Michigan has more than 3,600 COVID-19 cases, deaths hit 92

Craig Mauger
The Detroit News

Lansing — Michigan has now seen 92 deaths tied to COVID-19 and has confirmed 3,657 COVID-19 cases as the virus continues to spread here, stretching health care providers' resources.

The new numbers released by the Michigan Department of Health and Human Services at 3 p.m. Friday were up 801 cases and 32 deaths from Thursday's totals of 2,856 confirmed cases and 60 deaths.

Medical tents are prepared for the first day of testing at the new regional COVID-19 testing facility at the former Michigan State Fairgrounds site in Detroit on Friday.

The state also released for the first time Friday age information about the deceased. The youngest person who died was 36. The oldest was 92. The average age of the deceased was 68.4 years old.

"We are going to continue to see the numbers go up," Gov. Gretchen Whitmer said during a Friday morning appearance on WDET's Detroit Today. "And I think that that's a reality we have to be just bluntly honest about. We are behind, two weeks behind where we should be in testing and ramping up with materials. And COVID-19 is growing in Michigan."

Friday's state data confirmed 32 new deaths, the largest single-day jump in demises since Michigan confirmed its first case on March 10. As of Tuesday, Michigan had reported 24 overall deaths. Wednesday's data reported 19 more. Thursday's data brought 17 more. And Friday's data ballooned the total by 32.

Of the 32 new deaths, more than three-quarters were in Metro Detroit — 11 in Wayne County, 11 in Oakland County and three in Macomb County.

The number of specimens tested for COVID-19 in Michigan stood at 13,769, according to state data available Friday afternoon. That total was smaller than the disclosed testing numbers released by states with similar outbreaks of the virus.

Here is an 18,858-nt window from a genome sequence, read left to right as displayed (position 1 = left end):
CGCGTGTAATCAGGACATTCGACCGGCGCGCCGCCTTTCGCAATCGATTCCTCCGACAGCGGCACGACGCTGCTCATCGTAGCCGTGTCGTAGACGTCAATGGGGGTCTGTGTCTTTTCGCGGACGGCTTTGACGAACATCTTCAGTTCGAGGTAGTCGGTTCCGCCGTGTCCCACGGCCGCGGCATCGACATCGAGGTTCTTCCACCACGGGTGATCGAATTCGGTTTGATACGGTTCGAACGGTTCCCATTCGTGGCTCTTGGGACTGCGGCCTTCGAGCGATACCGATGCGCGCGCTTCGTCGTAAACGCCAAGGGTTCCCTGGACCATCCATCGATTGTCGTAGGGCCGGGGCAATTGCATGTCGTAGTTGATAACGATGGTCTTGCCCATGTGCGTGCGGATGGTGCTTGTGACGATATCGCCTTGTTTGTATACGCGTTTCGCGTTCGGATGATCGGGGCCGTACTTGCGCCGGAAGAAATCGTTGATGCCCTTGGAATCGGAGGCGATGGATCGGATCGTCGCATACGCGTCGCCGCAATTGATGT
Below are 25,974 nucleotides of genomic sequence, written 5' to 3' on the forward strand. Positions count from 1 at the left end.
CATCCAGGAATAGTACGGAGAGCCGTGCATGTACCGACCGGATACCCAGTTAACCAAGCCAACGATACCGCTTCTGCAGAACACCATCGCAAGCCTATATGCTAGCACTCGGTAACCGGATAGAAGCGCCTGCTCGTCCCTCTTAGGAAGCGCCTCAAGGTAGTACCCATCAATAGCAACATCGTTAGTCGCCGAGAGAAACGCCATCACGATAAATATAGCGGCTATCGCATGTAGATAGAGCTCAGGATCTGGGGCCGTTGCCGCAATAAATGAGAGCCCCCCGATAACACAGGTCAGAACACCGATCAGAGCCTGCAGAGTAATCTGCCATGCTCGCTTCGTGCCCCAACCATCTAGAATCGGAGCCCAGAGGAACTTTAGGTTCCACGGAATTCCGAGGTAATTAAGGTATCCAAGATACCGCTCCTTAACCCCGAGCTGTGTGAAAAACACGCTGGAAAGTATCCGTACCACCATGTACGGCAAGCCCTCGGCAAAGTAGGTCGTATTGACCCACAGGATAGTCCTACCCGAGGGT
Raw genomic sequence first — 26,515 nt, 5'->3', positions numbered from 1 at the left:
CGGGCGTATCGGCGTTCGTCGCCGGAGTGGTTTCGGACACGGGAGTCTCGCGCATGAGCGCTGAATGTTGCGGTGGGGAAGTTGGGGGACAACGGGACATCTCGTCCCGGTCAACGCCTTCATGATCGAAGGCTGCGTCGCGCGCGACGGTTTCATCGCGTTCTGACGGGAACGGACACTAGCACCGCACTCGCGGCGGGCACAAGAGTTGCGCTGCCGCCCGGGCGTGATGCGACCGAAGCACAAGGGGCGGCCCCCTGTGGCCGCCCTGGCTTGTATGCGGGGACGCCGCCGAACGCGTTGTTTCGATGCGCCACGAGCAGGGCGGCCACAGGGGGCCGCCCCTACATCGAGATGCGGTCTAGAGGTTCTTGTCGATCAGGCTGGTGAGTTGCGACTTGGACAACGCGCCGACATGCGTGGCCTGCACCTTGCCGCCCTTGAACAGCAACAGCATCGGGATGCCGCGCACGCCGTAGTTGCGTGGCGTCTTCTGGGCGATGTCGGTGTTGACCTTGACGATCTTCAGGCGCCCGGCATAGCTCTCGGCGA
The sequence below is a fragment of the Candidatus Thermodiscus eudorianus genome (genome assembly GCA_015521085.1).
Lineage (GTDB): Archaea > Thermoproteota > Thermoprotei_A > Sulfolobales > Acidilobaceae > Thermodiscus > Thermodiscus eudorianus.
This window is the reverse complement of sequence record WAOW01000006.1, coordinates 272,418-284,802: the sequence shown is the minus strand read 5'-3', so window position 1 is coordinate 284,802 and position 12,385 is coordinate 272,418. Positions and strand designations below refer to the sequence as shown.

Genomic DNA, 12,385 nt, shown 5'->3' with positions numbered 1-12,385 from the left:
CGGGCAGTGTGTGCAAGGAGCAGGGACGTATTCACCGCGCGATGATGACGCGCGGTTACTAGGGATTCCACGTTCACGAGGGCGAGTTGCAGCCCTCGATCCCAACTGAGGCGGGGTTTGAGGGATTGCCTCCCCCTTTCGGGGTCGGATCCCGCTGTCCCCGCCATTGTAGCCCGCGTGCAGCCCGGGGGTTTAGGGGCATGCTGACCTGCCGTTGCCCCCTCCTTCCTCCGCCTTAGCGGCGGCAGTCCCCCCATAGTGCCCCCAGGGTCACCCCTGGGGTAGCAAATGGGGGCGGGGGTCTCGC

As of 2 p.m. Friday, Michigan ranked behind five states for the total number of confirmed COVID-19 cases in the United States, according to the Johns Hopkins University & Medicine Coronarvirus Resource Center. Michigan was behind New York, New Jersey, California, Washington and Florida. The numbers didn't include the data released Friday afternoon by the Michigan Department of Health and Human Services.

Metro Detroit continues to see the vast majority of Michigan's confirmed coronavirus cases. Of the state's 3,657 cases, 83% are in Macomb, Oakland and Wayne counties. While Wayne County has 17% of the state's population, it's home to nearly half of the COVID-19 cases and 40% of the deaths. That share of the overall cases — 49.5% — is the largest Wayne County has had in the last seven days.

On Thursday, U.S. coronavirus task force coordinator Deborah Birx identified Wayne County as an emerging hot spot and an area of focus.

"We are concerned about certain counties that look like they’re having a more rapid increase — if you look at Wayne County in Michigan and you look at Cook County and Chicago,” Birx said Thursday.

Detroit, which is part of Wayne, accounts for 1,075 of the more than 3,600 cases in Michigan and 23 of the state's 92 deaths. The state's largest city has experienced a rapid growth in coronavirus cases and deaths in part because its population is more vulnerable to severe cases and death.

According to the new data, 57 of Michigan's 83 counties now have at least one confirmed case of COVID-19. That was up from 52 on Thursday. The counties added to the list were Crawford, Dickinson, Gogebic, Gratiot and Huron.

The surge of coronavirus patients is already testing the capacity limitations of some hospitals in southeast Michigan.

Earlier this week, the Whitmer administration informed hospitals that they will be required to shift COVID-19 patients among hospitals to ensure that facilities at capacity can transfer patients to locations with empty beds.

Dr. Joneigh Khaldun, the state's chief medical executive, also said Michigan was looking into alternative sites that could be used to increase the number of patients the health care system can handle here.

The data released Friday by the state was the first under a new setup. The state began releasing the data at 3 p.m. instead of 2 p.m. each day, stopped breaking down the home counties of new cases and started listing age and gender information about those who had died.

"As the number of people tested and case counts have drastically increased in recent days, our team has prioritized how it is reporting this information," Khaldun said in a statement explaining the changes. "Our goal is to provide timely and accurate data during this pandemic."